Post Modern Interpretation of Slaughterhouse Five Essay

Pages: 4 (1462 words)  ·  Bibliography Sources: 2  ·  Level: College Sophomore  ·  Topic: Literature

Post-Modern Interpretation of Slaughterhouse-Five

Meaning and form, purpose and relevance, reality and imaginary, these are a few concepts that the post-modern literature brings to one's attention by challenging everything one knows or believes to posses as knowledge.

Television, radio, newspapers and magazines are means of transportation for what is real as well as what is the result of creative minds from their sources into people's homes, invading their private spaces and gradually making the separation between real and made up become a blurry line that slowly starts to disappear. The technological advance of the second half of the twentieth century overwhelmed the world, people trying to keep their old landmarks and make them fit into this new perspective that was challenging everything. Life in a world flooded with the creations of the human mind seemed to be asking for 'postmodernism' that came as a manifestation of an attitude opposite to modernism. Peter Barry considers Jeremy Hawthorn's Concise Glosary of Contemporary Literary Theory the best reference to start with when making this distinction: while "the modernist laments fragmentation" (Beginning Theory, p. 84), but cannot help but use it, "the postmodernist celebrates it" (idem).

Kurt Vonnegut's Slaughterhouse Five is a novel that shows traces of modernism as well of postmodernism. The novel may be considered as belonging to modernism in that, according to the author's confessions from the first chapter, it is the result of decades of struggle to remember, render and find a suitable purpose for doing so. The author appears as nostalgic considering how literature used to be easy to classify and analyze, as opposed to his efforts to write thousand of pages and his subsequent decision to throw them away.

This first chapter of the book reveals some of the author's most intimate thoughts, although he is not presenting it as a preface to the book, but incorporating it as a First Chapter and despite the fact that he choose a fictional name for himself: "My name is Yon Yonson, I work in Wisconsin, I work in a lumbermill there" (Slaughterhouse Five, p. 9). The superposition of an imaginary, universal identity over the reality of the author's identity in this first chapter is mostly indicating that there is no definite delimitation between the two. He could share his memoirs with to any other soldier who has fought in that war. The next chapters will be speaking about the horrors of a world conflagration from the point-of-view of the universal soldier. Yon Yonson is impersonal enough for a person to assume about any possible ethnic origin. The author only places himself in Wisconsin, working in a lumber mill. The next chapter will be the voice of thousands and thousands of combatants, prisoners of war and other participants whose lives were marked forever with the terrible constant weight of their memories.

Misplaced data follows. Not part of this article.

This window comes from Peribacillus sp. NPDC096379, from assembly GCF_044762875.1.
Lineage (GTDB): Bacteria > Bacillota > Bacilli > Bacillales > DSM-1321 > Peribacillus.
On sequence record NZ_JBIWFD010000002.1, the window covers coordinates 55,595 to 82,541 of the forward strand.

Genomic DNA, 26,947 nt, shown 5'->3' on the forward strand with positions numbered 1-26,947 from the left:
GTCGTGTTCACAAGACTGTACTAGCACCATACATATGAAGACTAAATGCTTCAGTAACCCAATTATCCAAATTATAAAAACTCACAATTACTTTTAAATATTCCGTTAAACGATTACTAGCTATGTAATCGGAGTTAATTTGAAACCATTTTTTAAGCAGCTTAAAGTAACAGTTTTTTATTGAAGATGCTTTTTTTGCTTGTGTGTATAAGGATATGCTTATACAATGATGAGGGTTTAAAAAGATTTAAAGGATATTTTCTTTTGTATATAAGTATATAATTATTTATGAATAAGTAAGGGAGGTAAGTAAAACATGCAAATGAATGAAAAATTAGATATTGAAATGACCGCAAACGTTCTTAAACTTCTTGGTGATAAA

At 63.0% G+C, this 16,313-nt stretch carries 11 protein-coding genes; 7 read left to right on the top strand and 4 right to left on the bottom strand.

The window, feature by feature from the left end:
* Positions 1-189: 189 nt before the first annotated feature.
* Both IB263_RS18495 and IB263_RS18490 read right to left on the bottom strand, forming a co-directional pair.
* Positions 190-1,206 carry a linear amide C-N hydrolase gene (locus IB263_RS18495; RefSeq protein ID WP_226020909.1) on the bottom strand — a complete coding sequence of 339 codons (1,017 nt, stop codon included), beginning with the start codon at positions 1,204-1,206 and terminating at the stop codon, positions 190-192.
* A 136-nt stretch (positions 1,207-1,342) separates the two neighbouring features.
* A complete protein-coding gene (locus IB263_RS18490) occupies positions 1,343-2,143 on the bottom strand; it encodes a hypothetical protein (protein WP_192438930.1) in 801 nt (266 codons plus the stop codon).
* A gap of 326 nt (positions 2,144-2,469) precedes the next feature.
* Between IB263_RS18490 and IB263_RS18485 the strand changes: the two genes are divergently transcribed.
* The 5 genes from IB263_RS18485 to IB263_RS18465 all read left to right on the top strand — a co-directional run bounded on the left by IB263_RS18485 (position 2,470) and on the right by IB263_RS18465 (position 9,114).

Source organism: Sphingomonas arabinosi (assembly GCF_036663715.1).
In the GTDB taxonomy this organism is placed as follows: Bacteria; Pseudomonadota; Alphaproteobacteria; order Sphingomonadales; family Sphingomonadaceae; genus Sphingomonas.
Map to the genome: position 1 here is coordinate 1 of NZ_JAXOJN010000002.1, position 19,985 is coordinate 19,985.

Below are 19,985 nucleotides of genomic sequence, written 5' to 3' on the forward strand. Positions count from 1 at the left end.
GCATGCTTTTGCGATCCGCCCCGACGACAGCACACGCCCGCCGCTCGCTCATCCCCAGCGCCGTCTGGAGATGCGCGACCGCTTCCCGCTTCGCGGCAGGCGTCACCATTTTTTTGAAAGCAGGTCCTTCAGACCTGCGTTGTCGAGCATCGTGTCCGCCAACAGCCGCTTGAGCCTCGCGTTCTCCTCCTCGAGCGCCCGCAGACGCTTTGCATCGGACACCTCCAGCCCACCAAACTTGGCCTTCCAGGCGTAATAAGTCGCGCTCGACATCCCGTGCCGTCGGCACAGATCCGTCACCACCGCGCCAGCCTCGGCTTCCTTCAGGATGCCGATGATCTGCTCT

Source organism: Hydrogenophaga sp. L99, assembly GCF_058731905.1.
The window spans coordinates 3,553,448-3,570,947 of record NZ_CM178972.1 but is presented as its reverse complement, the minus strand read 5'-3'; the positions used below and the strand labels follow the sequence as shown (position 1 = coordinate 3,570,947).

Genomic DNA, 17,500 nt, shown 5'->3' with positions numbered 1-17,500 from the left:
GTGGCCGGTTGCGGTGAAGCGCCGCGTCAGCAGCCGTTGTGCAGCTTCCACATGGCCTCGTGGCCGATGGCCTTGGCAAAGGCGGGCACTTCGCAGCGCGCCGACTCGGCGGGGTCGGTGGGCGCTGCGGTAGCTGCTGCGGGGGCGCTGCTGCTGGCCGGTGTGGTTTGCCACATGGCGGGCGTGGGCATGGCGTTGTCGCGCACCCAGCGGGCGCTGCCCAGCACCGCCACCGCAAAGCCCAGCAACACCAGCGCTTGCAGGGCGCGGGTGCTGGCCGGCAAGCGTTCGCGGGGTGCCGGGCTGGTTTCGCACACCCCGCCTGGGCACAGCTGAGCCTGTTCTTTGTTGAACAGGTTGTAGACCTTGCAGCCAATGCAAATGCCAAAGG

The first pages of the book make it clear that the writing is the result of a terrible memory: the bombing and destruction of Dresden in 1945. The author carefully points out "the war parts… are pretty much true" (Slaughterhouse Five, p.1). Leaving the rest to be interpreted as a work of fiction that includes parts about reality, his and his buddy's, Bernard V. O'Hare war experiences, the author is already warning the reader that what it will follow in the book should be taken as such. The postmodern interpretation of art requires that the form an artist has chosen to present his creation in is what the public receives and nothing else. The usual literary interpretations that might subject Vonnegut's work to questions such as: "was he too close to what happened in order for the story to be objective?," "what is the purpose of the story?" are dismissed form the very beginning. After all, a destruction of life and life's creations such as that of Dresden in 1945, as the author emphasizes it, is hard to explain or follow by anything else but silence.

Since his attempts to recapture the events and render them for the contemporary reader as well as posterity seem to be constantly nullified by their own proportions and absurdity, the fact that in the end he did manage to write a book, even a small book, about it, shows that he could not avoid writing it. He is obviously caught between his belief that as long as there are people there will be wars or,… [END OF PREVIEW]

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